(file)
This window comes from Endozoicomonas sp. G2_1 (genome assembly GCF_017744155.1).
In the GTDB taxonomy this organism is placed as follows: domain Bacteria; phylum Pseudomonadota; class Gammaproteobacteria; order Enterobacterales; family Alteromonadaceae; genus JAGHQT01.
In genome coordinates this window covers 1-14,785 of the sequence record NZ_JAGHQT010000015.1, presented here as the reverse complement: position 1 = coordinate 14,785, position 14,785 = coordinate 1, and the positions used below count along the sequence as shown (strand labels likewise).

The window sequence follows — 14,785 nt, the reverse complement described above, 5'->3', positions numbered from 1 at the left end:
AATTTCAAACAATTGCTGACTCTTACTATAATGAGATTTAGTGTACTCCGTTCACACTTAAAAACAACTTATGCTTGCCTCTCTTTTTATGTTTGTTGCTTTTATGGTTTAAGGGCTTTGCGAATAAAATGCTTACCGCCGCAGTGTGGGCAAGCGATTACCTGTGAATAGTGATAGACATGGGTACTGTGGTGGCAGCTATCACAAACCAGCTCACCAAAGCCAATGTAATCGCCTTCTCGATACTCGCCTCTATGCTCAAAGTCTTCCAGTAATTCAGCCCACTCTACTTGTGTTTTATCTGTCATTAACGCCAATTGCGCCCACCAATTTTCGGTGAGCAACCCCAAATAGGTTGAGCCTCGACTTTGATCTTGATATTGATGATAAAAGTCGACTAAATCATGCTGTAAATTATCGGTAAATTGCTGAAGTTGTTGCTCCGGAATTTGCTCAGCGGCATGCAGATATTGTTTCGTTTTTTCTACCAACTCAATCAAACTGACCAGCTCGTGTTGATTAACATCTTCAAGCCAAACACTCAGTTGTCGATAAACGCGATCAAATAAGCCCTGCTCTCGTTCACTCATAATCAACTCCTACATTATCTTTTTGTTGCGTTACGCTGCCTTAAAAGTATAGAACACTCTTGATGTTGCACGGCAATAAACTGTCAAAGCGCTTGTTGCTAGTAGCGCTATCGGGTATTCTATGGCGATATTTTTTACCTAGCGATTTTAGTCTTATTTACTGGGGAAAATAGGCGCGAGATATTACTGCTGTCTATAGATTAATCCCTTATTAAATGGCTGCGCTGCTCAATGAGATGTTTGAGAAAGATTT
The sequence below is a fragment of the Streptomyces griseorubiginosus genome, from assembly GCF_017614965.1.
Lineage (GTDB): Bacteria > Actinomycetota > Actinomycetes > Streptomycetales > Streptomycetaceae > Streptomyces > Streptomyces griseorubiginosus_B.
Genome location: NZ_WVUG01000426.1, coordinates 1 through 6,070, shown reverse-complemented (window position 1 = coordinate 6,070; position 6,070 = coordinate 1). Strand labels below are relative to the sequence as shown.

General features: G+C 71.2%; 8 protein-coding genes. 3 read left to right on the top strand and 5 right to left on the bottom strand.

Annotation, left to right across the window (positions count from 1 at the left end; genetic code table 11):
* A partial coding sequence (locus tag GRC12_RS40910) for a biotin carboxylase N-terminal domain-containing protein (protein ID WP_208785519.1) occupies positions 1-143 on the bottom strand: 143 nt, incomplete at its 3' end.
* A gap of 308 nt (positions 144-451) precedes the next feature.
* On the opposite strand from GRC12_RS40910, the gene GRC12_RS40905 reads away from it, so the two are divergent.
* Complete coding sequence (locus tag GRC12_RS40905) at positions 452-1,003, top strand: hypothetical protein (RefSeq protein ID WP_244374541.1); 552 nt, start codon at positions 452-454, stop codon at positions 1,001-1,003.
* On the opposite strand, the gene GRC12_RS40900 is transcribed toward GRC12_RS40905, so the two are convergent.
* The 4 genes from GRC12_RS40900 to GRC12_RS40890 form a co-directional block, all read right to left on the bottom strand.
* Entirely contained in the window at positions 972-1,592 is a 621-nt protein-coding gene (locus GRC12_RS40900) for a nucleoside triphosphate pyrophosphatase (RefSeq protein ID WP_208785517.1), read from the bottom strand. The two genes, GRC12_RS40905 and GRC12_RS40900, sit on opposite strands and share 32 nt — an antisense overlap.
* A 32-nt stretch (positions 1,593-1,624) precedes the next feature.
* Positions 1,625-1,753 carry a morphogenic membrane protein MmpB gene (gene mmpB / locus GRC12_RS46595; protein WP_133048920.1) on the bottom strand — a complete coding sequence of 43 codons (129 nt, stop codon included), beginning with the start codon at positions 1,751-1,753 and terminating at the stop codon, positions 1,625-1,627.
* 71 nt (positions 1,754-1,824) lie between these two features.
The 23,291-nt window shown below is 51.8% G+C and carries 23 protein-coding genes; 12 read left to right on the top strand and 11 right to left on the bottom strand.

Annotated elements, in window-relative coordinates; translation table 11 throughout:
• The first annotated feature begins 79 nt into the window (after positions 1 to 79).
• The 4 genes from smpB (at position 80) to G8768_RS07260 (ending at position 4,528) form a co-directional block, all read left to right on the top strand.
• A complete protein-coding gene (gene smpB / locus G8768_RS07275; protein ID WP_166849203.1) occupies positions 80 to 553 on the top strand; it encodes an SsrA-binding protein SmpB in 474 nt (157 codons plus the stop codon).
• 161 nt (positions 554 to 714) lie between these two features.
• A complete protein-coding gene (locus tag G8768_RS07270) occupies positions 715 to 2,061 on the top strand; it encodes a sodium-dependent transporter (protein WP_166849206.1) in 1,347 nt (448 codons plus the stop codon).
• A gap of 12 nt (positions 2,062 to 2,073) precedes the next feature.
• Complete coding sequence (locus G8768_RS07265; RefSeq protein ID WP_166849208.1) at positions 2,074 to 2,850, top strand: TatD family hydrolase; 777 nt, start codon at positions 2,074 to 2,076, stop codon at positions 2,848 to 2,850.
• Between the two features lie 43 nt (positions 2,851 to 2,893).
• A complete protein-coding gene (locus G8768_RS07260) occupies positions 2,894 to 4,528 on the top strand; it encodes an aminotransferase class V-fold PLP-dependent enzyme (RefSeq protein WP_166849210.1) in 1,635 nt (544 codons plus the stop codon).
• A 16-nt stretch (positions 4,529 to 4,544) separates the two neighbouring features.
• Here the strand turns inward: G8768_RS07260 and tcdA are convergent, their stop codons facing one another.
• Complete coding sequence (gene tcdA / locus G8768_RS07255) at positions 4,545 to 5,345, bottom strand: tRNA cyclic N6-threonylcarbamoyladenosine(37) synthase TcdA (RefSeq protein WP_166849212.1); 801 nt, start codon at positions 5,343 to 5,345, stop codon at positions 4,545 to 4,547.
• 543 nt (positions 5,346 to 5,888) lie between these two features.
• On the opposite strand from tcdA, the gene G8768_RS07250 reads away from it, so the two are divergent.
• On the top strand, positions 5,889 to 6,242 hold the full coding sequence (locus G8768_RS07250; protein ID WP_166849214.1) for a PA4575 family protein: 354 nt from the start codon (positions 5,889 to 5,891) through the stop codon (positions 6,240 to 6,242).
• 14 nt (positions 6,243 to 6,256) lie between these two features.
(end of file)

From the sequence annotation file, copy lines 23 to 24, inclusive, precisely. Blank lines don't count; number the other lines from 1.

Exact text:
• The first annotated feature begins 79 nt into the window (after positions 1 to 79).
• The 4 genes from smpB (at position 80) to G8768_RS07260 (ending at position 4,528) form a co-directional block, all read left to right on the top strand.